In 1931, a little girl named Chloe Wofford was born in Lorain, Ohio. Though her family was poor, her parents did not let their daughter lower her expectations, nor would they allow her to feel demeaned by the racism often directed at African-Americans like themselves. By the time she was a famous writer known by the name of Toni Morrison, she looked at racists as pathetic creatures to be pitied, not threats to her immense intellect. Because she has always refused to compromise, to settle or be silent, Toni Morrison's nine novels, including the Pulitzer Prize-winning Beloved, are triumphs of language and imagination. Her lyrical fiction has been recognized with the highest honors in the world, including the 1993 Nobel Prize.
Though her books are some of the greatest of the twentieth century - period - fans and critics alike have been hung up on Morrison's identity as a woman and an African-American. Apparently, it's still hard for some people to realize that the canon of great American authors can include people of - gasp! - different races and genders. She has been asked why she only writes about black people, even though no one seems to have ever asked James Joyce why he only wrote about white guys. Since people are always so quick to box her in as a Black Woman Writer, Morrison says, "I've decided to define that, rather than having it be defined for me."1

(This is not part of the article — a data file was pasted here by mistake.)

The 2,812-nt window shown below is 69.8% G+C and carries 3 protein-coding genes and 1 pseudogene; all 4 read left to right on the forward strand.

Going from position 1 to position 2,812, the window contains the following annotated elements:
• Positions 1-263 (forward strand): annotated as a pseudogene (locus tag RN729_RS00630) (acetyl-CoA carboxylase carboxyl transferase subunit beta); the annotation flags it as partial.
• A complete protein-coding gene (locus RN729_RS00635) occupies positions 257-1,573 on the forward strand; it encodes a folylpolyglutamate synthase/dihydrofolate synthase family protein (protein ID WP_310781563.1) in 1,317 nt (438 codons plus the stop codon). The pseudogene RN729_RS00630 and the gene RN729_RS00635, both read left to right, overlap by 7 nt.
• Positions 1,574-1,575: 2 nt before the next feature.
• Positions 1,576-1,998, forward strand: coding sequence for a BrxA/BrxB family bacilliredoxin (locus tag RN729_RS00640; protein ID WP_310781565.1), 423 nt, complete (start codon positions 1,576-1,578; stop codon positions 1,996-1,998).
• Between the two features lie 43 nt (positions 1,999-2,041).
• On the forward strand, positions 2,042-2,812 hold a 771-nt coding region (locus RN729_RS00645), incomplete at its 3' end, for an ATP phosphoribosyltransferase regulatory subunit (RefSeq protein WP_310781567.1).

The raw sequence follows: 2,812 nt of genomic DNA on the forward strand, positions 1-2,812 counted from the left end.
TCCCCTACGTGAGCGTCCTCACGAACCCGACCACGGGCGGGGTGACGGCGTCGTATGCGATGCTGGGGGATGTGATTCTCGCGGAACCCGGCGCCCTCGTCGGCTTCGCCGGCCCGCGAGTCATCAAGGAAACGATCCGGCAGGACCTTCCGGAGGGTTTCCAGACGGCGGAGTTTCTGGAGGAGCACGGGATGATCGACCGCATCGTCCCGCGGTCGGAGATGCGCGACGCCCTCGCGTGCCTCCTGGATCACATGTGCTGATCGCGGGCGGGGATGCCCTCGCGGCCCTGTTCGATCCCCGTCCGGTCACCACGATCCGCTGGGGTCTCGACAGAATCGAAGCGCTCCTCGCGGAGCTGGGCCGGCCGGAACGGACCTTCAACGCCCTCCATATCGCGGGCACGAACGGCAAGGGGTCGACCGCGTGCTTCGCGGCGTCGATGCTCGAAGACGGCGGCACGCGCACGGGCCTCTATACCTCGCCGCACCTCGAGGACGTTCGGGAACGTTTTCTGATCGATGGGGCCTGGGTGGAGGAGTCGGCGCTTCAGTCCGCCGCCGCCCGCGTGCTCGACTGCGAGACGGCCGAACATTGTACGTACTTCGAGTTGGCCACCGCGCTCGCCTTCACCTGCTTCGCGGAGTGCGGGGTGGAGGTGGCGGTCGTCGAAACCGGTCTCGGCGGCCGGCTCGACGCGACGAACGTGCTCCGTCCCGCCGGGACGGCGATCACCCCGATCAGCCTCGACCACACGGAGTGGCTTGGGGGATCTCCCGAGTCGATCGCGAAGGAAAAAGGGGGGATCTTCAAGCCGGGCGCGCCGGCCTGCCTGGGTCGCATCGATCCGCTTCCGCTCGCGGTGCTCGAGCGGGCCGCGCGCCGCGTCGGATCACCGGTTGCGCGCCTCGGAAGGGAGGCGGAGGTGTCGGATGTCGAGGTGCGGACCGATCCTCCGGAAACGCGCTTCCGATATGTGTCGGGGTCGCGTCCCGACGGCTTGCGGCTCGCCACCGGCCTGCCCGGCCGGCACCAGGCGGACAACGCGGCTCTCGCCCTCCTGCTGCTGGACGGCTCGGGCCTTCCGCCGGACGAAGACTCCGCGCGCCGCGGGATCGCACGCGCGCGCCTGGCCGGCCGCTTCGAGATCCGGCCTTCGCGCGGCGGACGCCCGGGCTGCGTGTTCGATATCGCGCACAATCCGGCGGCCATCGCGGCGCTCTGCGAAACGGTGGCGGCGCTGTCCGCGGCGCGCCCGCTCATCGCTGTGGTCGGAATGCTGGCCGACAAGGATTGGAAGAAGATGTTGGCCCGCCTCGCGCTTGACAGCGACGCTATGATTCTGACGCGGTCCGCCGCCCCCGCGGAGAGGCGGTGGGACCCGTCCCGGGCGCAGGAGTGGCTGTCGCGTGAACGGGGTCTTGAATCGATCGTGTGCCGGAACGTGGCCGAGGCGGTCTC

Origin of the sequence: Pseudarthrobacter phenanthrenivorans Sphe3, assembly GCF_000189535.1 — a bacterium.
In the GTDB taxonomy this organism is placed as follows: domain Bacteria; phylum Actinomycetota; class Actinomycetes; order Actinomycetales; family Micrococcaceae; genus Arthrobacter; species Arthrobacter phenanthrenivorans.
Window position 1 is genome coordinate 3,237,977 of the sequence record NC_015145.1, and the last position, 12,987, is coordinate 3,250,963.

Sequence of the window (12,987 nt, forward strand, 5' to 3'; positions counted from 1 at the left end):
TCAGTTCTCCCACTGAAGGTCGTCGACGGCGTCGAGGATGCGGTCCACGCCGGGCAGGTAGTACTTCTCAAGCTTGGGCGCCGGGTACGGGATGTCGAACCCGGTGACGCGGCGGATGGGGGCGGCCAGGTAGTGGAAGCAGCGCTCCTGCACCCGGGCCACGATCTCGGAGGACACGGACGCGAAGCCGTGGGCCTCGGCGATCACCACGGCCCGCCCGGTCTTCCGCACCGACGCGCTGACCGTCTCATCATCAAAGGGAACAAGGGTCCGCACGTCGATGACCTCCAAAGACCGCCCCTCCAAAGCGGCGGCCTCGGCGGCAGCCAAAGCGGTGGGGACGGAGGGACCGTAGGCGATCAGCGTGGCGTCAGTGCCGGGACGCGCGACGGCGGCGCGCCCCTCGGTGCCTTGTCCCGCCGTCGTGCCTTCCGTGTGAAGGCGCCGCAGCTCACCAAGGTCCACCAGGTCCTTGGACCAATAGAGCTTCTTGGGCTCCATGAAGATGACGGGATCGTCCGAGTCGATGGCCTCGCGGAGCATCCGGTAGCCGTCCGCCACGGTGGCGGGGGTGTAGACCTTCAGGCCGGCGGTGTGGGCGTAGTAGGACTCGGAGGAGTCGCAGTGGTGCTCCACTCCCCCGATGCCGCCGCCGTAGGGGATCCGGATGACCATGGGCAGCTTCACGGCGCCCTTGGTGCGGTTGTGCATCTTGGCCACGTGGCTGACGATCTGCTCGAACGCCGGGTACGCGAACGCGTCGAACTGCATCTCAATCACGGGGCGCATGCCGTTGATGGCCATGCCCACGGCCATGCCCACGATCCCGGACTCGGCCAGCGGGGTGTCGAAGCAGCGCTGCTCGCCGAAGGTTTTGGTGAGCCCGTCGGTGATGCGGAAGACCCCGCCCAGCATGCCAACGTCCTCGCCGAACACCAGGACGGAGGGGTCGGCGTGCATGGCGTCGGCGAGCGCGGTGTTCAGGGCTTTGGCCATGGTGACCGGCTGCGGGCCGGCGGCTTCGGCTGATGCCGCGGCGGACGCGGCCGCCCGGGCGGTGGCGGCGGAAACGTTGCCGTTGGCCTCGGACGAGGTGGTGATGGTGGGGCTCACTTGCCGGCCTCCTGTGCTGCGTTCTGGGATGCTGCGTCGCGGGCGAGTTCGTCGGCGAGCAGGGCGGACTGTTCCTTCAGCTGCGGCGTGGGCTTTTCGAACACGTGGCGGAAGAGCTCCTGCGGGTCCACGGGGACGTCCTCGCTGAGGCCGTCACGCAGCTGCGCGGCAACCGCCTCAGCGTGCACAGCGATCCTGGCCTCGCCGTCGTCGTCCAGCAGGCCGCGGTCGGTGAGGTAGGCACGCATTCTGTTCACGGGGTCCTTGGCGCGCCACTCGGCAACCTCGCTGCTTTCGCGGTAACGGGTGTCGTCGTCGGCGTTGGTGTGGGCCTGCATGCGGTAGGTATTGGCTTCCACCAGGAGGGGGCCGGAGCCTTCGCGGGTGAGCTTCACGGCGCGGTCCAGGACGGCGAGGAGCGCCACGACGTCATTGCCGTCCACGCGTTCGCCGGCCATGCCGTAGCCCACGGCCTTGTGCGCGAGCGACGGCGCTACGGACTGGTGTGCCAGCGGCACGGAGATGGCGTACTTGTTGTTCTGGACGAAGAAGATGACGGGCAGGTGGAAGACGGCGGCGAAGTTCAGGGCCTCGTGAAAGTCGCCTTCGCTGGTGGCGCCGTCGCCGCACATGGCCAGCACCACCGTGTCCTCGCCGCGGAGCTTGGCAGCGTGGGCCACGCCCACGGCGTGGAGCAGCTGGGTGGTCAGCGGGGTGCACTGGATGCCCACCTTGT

"I really think the range of emotions and perceptions I have had access to as a black person and as a female person are greater than those of people who are neither. I really do," Morrison said in a comment that presaged the controversial comments of Supreme Court Justice Sonia Sotomayor and her praise of her fellow wise Latinas. "So it seems to me that my world did not shrink because I was a black female writer. It just got bigger."2 That big world is evident to the legions of readers who have been entranced by her fiction.